07 October 2009

A Sack of Rice

Last September, my housemate came home from the superstore Costco with a sack of rice. We were all excited to have this seemingly endless supply—of jasmine, no less—for a cheap price. For the next four months, the rice sat prominently on the kitchen floor and was measured into puddings, curries and stirfrys for ten ravenous people. Looking back, I realize there is no way it was not Jasmine 105, the hybrid form of rice that has taken over much of Thailand’s farmland.

The Green Revolution of the 1960’s brought chemical agriculture to Thailand. The government encouraged the transformation from integrated, diverse farming to monocropping. These techniques were paired with Jasmine 105, easy to grow and in high demand by the market. Today, 95% of farmers in Surin Province use chemical fertilizers, herbicides and pesticides. Rice, Thailand’s nutritional and cultural staple, has dwindled in diversity, the number of varieties shrinking by 45%.

Buying the sack of rice was our way of being self-sufficient. Living in a house without my parents for the first time last year was the first time I had to plan and shop and cook on my own. My friends and I prided ourselves on our frugality and self-reliance. To me, self-sufficiency meant being able to get everything you need on your own—knowing where to buy milk and how to get a job and who to call when your sink leaks through the ceiling.

To the organic farmers in Thailand, self-sufficiency meant human survival at the most basic level: relying on the food you grew yourself, making many of the things you needed, and eliminating the ties to the outside entities who would dictate how you carried out your livelihood. Self-sufficiency was a goal for every organic Thai farmer we talked to. One activist farmer had never sold his rice. Another bought only oil and cell phone minutes.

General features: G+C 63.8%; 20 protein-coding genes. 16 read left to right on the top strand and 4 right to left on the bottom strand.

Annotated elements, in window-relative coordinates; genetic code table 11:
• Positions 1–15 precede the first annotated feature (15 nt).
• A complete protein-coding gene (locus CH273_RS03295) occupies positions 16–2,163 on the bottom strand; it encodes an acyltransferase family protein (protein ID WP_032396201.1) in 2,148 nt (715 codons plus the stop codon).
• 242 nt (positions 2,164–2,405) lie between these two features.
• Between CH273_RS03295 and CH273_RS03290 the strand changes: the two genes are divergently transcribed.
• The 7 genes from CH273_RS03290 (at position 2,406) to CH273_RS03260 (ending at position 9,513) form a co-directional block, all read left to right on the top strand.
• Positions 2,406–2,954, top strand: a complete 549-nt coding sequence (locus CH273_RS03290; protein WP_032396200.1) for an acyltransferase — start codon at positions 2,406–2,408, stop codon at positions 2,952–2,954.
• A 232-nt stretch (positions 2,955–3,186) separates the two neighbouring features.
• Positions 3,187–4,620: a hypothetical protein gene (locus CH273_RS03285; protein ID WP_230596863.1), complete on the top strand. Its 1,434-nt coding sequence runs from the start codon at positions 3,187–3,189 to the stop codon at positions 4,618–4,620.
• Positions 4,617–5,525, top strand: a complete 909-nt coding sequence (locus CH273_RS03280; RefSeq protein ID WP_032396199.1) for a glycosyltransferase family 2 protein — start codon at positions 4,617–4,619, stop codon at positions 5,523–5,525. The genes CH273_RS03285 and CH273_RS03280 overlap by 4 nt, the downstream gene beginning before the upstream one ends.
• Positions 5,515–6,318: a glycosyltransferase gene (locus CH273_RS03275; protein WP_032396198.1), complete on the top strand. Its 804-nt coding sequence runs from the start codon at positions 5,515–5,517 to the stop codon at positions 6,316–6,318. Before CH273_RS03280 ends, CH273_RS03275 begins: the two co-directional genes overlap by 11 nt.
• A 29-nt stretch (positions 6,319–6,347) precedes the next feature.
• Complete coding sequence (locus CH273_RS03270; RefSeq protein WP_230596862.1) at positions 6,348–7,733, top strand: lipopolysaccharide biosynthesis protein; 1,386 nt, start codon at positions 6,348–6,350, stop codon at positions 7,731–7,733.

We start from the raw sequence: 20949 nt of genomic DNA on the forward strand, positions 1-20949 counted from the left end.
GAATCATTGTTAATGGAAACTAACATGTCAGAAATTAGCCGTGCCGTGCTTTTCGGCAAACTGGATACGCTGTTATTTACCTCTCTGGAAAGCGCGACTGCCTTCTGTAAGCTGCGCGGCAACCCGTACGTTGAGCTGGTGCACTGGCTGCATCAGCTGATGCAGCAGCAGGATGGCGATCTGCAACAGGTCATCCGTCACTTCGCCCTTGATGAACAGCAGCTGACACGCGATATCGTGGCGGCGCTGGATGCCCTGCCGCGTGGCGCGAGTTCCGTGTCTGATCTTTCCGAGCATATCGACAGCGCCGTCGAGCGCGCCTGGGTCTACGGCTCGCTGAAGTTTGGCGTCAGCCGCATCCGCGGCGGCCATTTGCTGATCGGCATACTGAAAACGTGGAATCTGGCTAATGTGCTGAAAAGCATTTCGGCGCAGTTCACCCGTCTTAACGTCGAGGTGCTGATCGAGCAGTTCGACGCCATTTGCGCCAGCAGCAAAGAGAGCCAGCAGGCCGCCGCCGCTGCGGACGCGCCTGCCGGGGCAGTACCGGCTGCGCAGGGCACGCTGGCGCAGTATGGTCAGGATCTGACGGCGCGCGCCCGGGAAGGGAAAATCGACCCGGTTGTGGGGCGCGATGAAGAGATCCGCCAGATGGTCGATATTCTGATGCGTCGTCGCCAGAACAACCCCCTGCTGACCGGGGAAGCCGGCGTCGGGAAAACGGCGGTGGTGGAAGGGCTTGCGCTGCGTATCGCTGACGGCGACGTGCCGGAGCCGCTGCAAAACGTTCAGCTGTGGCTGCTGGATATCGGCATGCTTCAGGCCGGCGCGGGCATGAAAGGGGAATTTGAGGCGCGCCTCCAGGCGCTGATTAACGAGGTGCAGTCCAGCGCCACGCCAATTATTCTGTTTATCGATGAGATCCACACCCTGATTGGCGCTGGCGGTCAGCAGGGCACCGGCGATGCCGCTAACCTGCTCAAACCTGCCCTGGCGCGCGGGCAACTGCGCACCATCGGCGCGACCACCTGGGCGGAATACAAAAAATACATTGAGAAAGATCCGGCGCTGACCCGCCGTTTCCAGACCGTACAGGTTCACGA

Most people depend on people thousands of miles away for the food they consume each day. I am dependent on the farmers who grew that rice, and all of the people who packaged and shipped and sold it. Most Thai farmers are also dependent. In 2008, an estimated 88% of Thai farming households had significant debt. In Roi-Et Province, we spoke with a group of farmers who were under contract to sell their crop to a large sugarcane and cassava company. Reducing the pesticides, herbicides and fertilizers they bought from the company was their way of trying to escape the debt that forced them to sign contracts year after year. In another village, the company supplying villagers with chicks and buying back the grown chickens stopped providing them during the avian flu panic of 2004, depriving the villagers of their livelihood for two years.

Our mutual dependence in the face of agricultural globalization sunk in for me when, walking to my host parents’ farm in rural Northeast Thailand, I spotted a Cargill bag hanging over a bamboo fence. Cargill’s headquarters are 45 miles from my school in Minnesota.

Depending on an outside source, especially when it does not have your best interests at heart, can only expose you to problems. It can also allow you to knowingly or unknowingly ignore the realities of the things you are relying on because they are removed or far away. The Jasmine 105 I ate for four months was grown with nitrogen, phosphorus and potassium that depleted the soil and increased erosion rates. The chemicals polluted the water, and the degraded soil demanded more fertilizers, accelerating these processes. The people who planted and harvested my food likely have debt that is three times their annual income (if they are like 68% of farmers in Northeast Thailand) , and may have been sickened by overexposure to chemicals. Self-sufficiency, as one farmer here explained, demands awareness and respect for other people.

There are certain things we need to survive: food, water, shelter, energy. But of course, no one is self-sufficient. Even the hermit eating berries in a cave depends on the environment. That was something that these organic farmers understood absolutely. When the rains stopped too soon, “it’s like our hands and feet were cut off.” When the land was soaked in chemicals year after year, the worms disappeared and the land’s fertility ebbed away. We have to be dependent, and that fact can draw us closer to the earth and to each other.